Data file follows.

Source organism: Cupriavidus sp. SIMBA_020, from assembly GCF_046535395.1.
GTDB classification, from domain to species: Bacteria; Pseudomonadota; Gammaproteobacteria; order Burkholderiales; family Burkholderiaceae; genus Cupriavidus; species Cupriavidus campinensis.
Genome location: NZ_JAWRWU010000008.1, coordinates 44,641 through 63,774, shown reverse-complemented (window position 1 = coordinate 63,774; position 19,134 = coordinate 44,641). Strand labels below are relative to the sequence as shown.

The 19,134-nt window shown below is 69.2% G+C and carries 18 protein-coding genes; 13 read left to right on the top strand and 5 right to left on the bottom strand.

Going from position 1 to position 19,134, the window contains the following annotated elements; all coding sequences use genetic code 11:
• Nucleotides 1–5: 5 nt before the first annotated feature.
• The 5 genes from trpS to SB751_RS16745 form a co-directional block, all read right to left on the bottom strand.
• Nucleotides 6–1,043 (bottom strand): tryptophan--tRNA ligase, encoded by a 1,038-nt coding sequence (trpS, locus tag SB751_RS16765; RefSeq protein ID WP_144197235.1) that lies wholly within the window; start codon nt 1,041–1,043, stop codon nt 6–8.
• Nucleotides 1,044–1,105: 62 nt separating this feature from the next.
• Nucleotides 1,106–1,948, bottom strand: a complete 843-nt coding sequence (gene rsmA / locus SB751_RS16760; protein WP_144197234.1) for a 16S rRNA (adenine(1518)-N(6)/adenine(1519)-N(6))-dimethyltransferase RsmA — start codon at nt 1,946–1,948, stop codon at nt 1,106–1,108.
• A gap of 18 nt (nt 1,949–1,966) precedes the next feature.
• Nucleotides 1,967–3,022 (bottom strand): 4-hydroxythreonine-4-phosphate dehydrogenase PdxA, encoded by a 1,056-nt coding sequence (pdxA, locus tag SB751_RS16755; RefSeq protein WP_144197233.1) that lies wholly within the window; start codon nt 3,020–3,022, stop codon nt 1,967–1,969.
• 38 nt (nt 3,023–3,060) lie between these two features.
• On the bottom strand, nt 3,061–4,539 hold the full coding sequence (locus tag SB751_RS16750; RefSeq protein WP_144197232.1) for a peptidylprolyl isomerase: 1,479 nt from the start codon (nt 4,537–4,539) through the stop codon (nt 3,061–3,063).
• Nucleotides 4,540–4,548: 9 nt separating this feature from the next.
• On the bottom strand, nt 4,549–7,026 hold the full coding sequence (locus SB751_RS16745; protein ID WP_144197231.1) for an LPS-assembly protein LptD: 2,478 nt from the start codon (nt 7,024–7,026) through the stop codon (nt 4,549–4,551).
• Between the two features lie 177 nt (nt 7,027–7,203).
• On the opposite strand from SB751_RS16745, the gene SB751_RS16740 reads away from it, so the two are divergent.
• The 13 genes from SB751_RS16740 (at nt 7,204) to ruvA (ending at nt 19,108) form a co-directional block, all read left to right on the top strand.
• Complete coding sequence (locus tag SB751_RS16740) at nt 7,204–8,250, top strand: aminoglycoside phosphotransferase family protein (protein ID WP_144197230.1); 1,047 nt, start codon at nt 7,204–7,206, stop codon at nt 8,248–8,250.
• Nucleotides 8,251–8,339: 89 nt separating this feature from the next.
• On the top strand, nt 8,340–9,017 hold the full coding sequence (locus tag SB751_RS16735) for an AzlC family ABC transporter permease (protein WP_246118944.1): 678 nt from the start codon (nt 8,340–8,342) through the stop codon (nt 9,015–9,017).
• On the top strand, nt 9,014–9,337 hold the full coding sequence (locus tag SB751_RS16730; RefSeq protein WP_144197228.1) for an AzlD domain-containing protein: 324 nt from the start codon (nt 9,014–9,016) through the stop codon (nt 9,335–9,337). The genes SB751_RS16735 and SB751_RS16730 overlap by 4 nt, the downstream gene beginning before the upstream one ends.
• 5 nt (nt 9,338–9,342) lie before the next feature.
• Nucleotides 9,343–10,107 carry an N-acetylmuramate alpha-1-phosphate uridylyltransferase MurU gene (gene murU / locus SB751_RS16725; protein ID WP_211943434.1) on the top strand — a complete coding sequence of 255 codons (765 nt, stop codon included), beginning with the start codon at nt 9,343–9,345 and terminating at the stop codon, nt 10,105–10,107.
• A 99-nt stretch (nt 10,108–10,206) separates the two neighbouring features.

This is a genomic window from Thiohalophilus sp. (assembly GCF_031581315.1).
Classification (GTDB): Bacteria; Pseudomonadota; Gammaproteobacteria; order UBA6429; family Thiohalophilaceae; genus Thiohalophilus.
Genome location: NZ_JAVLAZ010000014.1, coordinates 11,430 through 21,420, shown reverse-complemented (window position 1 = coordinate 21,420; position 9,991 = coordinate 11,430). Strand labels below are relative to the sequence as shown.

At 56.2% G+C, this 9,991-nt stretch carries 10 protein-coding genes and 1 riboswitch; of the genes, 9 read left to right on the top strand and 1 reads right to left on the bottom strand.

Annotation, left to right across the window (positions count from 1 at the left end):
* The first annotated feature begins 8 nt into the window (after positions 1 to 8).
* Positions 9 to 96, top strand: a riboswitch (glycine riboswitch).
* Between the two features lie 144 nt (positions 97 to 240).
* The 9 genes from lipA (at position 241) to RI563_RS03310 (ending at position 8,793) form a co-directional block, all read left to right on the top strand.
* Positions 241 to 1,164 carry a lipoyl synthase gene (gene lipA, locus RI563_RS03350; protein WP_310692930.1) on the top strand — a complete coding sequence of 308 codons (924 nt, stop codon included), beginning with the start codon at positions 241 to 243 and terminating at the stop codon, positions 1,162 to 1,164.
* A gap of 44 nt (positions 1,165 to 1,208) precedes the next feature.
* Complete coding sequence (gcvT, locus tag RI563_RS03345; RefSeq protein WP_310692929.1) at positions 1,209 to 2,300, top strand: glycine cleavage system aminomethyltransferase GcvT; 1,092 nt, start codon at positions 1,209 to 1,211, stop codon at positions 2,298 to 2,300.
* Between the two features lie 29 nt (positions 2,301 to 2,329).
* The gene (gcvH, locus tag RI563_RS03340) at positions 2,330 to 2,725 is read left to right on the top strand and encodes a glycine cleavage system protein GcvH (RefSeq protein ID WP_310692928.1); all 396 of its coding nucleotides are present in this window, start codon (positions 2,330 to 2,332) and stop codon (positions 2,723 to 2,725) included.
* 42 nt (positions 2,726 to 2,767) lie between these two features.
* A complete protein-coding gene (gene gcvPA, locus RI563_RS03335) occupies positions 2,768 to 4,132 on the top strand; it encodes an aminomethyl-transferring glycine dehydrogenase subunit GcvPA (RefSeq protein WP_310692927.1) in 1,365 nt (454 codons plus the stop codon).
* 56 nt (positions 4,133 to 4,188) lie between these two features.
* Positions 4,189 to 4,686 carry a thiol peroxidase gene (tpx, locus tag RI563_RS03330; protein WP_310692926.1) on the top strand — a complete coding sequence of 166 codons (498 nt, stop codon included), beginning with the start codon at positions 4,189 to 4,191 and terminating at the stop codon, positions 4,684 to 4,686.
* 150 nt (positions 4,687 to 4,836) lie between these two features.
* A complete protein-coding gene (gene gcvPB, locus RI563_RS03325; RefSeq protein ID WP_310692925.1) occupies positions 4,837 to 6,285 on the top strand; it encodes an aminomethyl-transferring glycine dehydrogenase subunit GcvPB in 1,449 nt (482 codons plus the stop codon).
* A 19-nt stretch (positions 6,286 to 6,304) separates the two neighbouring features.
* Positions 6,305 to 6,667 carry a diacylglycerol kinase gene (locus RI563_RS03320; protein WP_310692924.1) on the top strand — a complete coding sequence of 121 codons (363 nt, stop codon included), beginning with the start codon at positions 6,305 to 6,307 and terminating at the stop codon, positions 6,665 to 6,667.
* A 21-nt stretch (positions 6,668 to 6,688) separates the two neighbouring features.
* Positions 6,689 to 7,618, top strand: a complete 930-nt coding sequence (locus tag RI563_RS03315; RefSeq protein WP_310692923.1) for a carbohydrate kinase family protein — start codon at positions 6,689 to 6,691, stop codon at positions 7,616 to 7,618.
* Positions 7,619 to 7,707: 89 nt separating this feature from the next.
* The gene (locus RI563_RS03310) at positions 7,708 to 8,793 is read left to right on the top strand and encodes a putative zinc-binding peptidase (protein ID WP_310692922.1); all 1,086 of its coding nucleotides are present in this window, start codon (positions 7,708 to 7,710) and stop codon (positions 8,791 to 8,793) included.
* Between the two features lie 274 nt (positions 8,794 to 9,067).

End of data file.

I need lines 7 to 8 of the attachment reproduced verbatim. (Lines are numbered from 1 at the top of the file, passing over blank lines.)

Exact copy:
• The 5 genes from trpS to SB751_RS16745 form a co-directional block, all read right to left on the bottom strand.
• Nucleotides 6–1,043 (bottom strand): tryptophan--tRNA ligase, encoded by a 1,038-nt coding sequence (trpS, locus tag SB751_RS16765; RefSeq protein ID WP_144197235.1) that lies wholly within the window; start codon nt 1,041–1,043, stop codon nt 6–8.